In describing the Mirror Enterprise, the novel continues a Star Trek tradition of adding shades of gray to good and evil. In the classic episode “The Enemy Within,” in which Captain Kirk is split into good and evil halves, Evil Kirk turns out to be the half who retains the ability to command. In “Dark Mirror,” the Mirror Enterprise is superior to the friendly Enterprise in many ways, and inferior in others.

Worse than the Borg

Star Trek: Picard - "Penance"

“… they’ve never met Q. Or the Borg. Though he found himself wondering whether a meeting with the Borg might not have been good for these people—for this Empire as a whole—if the catalog of Enterprise’s pillagings, slaughters, planetary destructions, and other horrific actions was typical of this universe’s Starfleet. The Borg might even be beneficent by comparison, he thought bitterly. They might be cold and inhuman, but they aren’t sadistic or purposefully cruel.

“That thought, that he could wish the Borg on anybody, no matter how they acted, so shocked Picard that he stopped himself in his tracks and just breathed in and out a few times…” - Diane Duane's Star Trek: Dark Mirror

Picard, in reviewing the history of the Mirror Enterprise, sees irony in the fact that their counterparts never encountered Q or the Borg, two forces that could have humbled them. He is not the only character to feel this way: In preparing to sneak aboard the Mirror Enterprise, Geordi remarks he would rather beam onto a Borg ship.

The comparison is similar to the tradeoff posed in Picard. Given the choice between a benevolent Federation that faces the threat of the Borg or a malevolent Confederation that has functionally destroyed the Borg, Picard does not hesitate to choose the former.

Shakespeare and the Bible

Star Trek: Picard - "Penance"

“… He turned the pages and found what frightened him more second by second: a Shakespeare horribly changed in all but the parts that were already horrible. Titus Andronicus was much as it had been. So was Macbeth, and oddly, Lear; but Picard paged through the latter and breathed out unhappily, almost a moan, to find one small part missing: that of Cornwall’s ‘first servant,’ who tries to protect old Gloucester from having his eyes plucked out and is immediately killed—a matter of a few lines in the original, now gone completely. And the other two servants gone dumb, and not even a single voice raised, now, to protest the old man’s fate at the hands of Lear’s hateful daughter and her husband.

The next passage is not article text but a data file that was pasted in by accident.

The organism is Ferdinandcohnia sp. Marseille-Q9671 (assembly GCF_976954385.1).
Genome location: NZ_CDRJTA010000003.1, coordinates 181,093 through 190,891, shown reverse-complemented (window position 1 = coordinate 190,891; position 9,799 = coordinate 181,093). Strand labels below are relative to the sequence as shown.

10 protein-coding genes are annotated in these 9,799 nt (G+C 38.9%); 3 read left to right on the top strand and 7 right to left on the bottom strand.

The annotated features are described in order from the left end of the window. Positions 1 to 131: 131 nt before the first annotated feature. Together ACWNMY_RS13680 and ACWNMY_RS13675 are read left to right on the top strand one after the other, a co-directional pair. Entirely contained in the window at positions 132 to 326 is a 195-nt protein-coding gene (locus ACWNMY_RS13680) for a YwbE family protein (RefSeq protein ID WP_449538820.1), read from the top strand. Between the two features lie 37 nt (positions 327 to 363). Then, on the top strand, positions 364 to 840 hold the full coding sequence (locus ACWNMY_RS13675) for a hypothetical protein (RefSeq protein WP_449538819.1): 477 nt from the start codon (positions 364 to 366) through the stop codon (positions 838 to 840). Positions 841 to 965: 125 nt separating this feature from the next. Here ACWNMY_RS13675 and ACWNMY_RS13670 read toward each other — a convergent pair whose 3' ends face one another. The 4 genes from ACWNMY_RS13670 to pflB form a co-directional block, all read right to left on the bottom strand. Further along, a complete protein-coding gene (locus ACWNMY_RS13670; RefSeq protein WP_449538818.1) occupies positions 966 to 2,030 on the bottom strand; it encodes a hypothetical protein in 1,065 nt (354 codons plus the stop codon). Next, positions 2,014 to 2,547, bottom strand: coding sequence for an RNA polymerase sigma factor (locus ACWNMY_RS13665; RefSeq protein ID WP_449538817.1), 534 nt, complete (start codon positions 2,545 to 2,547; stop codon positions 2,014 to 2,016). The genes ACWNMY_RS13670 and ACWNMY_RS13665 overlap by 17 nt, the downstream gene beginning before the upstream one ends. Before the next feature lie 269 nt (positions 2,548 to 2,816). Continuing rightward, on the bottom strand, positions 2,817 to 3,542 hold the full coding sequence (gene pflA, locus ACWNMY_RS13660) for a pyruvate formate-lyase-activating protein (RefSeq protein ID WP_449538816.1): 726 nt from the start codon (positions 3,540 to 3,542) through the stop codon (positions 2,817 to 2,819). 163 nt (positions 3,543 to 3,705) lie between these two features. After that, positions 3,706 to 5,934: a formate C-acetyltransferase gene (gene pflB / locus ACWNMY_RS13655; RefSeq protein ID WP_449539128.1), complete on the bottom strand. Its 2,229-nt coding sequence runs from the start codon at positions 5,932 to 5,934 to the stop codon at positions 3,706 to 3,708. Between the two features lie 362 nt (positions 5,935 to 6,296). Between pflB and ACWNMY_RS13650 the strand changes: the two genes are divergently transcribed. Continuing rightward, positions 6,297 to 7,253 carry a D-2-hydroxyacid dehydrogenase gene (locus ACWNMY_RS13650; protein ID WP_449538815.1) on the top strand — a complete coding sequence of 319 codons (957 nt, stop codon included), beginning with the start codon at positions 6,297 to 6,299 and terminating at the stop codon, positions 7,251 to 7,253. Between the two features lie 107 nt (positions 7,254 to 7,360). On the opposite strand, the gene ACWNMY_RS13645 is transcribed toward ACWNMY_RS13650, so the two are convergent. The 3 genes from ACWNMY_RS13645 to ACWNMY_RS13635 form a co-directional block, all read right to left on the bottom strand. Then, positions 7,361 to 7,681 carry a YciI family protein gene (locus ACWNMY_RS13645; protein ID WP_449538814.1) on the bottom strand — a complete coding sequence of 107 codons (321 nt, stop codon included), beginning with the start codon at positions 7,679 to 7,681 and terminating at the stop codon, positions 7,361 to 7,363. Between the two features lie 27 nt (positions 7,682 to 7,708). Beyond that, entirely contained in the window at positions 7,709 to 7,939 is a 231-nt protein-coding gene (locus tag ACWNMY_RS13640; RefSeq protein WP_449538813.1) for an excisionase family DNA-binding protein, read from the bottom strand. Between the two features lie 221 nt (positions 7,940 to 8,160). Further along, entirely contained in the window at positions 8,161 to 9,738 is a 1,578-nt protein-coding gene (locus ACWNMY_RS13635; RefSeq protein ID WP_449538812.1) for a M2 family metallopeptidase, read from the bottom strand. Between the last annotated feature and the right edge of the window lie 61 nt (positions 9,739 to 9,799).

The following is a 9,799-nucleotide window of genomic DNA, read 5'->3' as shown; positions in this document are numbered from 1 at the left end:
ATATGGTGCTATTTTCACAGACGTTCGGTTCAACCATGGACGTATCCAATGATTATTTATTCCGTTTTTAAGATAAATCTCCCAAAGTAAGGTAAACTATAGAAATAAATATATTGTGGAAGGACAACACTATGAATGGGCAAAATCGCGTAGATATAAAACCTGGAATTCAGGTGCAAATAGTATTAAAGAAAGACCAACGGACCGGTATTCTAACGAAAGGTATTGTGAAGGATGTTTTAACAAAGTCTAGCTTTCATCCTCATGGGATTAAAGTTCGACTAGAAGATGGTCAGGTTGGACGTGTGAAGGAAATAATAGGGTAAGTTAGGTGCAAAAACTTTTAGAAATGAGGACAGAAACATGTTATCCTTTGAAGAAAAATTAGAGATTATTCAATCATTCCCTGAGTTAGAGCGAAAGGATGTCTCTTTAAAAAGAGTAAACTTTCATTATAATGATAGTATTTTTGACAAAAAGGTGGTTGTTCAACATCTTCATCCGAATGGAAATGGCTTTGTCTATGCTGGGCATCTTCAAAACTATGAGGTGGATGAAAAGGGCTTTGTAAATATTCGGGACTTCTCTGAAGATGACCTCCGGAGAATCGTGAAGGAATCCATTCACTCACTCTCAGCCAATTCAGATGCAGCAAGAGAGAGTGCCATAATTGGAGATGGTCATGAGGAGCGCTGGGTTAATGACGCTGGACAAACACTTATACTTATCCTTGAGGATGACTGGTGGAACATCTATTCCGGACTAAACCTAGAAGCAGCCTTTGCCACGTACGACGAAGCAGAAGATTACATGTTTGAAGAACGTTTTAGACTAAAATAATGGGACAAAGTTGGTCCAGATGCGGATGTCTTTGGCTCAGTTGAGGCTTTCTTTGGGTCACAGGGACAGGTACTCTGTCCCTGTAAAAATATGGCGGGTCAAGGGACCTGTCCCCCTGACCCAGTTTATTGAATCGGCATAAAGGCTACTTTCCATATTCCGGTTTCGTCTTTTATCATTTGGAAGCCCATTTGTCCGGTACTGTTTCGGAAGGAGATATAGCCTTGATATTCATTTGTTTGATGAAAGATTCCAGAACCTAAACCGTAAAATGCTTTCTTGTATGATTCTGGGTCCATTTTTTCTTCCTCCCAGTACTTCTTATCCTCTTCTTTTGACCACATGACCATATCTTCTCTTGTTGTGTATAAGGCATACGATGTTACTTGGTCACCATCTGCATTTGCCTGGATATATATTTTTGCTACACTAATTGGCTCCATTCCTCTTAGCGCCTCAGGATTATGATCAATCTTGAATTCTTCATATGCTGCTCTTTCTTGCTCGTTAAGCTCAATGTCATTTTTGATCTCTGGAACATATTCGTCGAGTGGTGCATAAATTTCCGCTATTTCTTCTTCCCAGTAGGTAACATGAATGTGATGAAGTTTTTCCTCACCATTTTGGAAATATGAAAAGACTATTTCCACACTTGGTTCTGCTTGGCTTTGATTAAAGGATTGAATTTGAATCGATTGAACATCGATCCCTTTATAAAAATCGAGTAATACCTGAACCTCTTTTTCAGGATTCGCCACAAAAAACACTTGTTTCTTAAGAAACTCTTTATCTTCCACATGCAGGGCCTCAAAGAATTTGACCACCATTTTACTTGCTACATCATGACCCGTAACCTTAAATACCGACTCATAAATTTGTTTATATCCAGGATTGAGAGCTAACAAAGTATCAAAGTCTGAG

“Slowly Picard shut the book, put it back, and looked mistrustfully at the Bible—and, beautiful language or not, decided not to pick it up.” - Diane Duane's Star Trek: Dark Mirror

This scene is haunting, perhaps the dramatic climax of encountering a universe where good and evil are flipped. It is textbook terror, because Picard ultimately refuses to open the King James Bible, and the reader is left wondering what he would have found inside.

Years later, in the Enterprise two-part episode “In A Mirror, Darkly,” this scene served as inspiration for an exchange about differences in the two universes’ historical literature. Picard’s library as a window into his altered reality is also a conceit in the Picard episode “Penance,” which opts for horror rather than terror: The library in Chateau Picard is decorated literally with the skulls of the man’s enemies.

Dark Mirror serves as a spiritual companion to the second season of Picard, a source for Mirror Universe stories from the 1990s onward, and an artifact from a time when few of Star Trek’s high-concept episodes from the 1960s had yet been revisited in earnest. Rather than dive deep into the political intrigue of a Terran Empire or Klingon-Cardassian Alliance, this novel more or less picks up where viewers left goateed Spock, with a new generation stuck in a bizarro world in which “good is bad” is a law of nature. As in Picard, this alternate reality is irredeemable: All our heroes can hope to do is to escape with their lives.

Nitesh Srivastava (he/him) is a father of two, writer, and marketer who lives in Des Plaines, Illinois. You can find him on Twitter at @niteshsrivastav

Star Trek: Picard streams exclusively on Paramount+ in the U.S. and is distributed concurrently by Paramount Global Distribution Group on Amazon Prime Video in more than 200 countries and territories. In Canada, it airs on Bell Media’s CTV Sci-Fi Channel and streams on Crave.